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2.2 What is fluid? Shear streass

Fluid in this book is considered as a substance that ``moves'' continously when exposed to a shear stress. The liquid metals are an example of such substance. However, the liquid metals do not have to be in the liquidous phase to be considerd liquid. Aluminum at aproximatly [C] is continously deformed when shear stress are aplied. The whole semi-solid die casting area deals with materials that ``looks'' solid but behaves as liquid.

Consider a liquid that resting on the bottom and the top is moving in a velocity, (see Figure [*]). The force required for this operation is proportional to

    (2.1)

Or in other words, the shear streas is propportional to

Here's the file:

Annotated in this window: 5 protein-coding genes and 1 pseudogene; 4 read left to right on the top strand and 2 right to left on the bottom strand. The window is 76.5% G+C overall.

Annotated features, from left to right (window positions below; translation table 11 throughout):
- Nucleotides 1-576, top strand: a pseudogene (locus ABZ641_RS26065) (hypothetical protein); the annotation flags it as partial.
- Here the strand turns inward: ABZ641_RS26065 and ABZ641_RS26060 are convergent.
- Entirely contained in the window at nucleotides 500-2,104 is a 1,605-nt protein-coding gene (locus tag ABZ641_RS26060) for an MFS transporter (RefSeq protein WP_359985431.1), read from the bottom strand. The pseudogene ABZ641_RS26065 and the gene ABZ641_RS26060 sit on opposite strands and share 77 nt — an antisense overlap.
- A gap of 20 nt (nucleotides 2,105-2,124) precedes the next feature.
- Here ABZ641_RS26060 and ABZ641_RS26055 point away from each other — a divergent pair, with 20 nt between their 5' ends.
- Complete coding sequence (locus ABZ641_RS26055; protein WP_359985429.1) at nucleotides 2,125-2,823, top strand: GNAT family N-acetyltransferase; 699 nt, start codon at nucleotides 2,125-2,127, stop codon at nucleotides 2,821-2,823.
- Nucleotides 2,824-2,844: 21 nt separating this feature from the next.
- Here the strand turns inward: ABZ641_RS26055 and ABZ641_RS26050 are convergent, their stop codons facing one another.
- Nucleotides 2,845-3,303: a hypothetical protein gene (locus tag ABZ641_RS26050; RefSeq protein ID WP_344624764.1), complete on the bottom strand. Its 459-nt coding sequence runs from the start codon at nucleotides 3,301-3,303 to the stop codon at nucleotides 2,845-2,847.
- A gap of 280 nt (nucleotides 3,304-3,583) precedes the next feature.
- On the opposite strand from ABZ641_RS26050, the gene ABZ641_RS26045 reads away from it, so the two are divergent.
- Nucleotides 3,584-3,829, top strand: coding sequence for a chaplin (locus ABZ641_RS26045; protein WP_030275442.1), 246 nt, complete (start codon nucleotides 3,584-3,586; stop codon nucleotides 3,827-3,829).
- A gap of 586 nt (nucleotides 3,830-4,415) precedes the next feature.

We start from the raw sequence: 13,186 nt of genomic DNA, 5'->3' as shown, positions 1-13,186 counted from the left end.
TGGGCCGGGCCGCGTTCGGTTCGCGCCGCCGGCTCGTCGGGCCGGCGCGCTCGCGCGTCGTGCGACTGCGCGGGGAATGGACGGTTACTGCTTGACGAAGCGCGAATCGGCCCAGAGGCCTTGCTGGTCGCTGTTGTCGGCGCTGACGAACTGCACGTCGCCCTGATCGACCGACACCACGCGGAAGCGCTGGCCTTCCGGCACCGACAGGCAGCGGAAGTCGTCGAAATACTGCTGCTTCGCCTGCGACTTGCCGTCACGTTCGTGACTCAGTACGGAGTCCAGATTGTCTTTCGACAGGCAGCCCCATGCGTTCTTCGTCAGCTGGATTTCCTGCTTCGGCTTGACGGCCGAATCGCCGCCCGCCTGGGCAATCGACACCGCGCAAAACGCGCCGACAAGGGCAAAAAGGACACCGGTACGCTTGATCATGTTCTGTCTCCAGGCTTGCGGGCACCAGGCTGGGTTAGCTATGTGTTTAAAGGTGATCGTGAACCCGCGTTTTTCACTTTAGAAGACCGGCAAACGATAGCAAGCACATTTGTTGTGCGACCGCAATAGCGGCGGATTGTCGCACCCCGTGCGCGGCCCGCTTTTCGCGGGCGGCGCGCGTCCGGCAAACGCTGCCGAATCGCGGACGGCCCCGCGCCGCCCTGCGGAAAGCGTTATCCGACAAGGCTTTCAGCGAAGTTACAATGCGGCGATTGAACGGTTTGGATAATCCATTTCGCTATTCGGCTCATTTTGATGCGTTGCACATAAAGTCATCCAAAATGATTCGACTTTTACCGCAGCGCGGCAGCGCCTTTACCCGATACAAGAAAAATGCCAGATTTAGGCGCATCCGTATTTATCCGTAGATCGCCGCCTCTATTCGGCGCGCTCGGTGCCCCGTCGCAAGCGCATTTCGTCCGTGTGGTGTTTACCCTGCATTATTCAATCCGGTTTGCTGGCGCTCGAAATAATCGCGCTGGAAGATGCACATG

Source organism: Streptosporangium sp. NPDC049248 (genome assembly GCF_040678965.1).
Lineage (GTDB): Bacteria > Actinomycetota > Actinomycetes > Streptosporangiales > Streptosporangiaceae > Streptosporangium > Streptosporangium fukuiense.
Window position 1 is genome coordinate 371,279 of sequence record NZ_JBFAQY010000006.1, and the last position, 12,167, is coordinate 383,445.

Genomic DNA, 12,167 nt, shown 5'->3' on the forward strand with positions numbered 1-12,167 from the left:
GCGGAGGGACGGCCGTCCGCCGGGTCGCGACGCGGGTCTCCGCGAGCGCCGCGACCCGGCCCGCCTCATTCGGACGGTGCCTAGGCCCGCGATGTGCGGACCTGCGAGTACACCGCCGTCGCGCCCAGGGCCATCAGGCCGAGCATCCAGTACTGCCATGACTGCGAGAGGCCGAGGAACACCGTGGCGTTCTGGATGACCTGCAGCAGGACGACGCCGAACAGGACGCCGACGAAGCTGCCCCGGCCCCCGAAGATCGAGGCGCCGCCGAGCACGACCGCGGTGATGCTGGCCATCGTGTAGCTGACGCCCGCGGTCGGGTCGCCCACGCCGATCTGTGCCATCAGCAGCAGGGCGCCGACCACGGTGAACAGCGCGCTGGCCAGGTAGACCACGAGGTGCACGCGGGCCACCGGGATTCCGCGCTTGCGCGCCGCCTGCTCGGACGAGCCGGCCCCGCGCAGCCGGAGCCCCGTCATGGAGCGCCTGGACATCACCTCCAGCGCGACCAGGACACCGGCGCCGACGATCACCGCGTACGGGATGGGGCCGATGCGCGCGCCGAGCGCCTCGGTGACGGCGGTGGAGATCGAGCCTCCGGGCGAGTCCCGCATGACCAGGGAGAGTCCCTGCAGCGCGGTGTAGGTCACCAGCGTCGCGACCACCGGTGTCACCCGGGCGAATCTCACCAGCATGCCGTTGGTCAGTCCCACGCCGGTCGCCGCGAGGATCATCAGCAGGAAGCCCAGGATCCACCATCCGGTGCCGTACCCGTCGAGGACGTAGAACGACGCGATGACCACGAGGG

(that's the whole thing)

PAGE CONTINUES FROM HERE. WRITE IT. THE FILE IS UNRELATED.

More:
(2.2)

Under steady state condition and a linear veloctiy distribution it can be shown that and therefore
    (2.3)

This assumption leads as to the Newtonian fluid. In this book we only mentioned the fact that there are fluids that that do exhibit non-Newtonian behavior and they are not disscused in this book.

The viscosity is appropety of liquid and it was found that the ratio of the viscosity to the density is importent. This ratio is called kinematic viscosity, and denoted as . For liquid metal this property is function of the temperature and senstive to the pressure.

= 0.4

Figure: A schamatic of shear flow coutee flow



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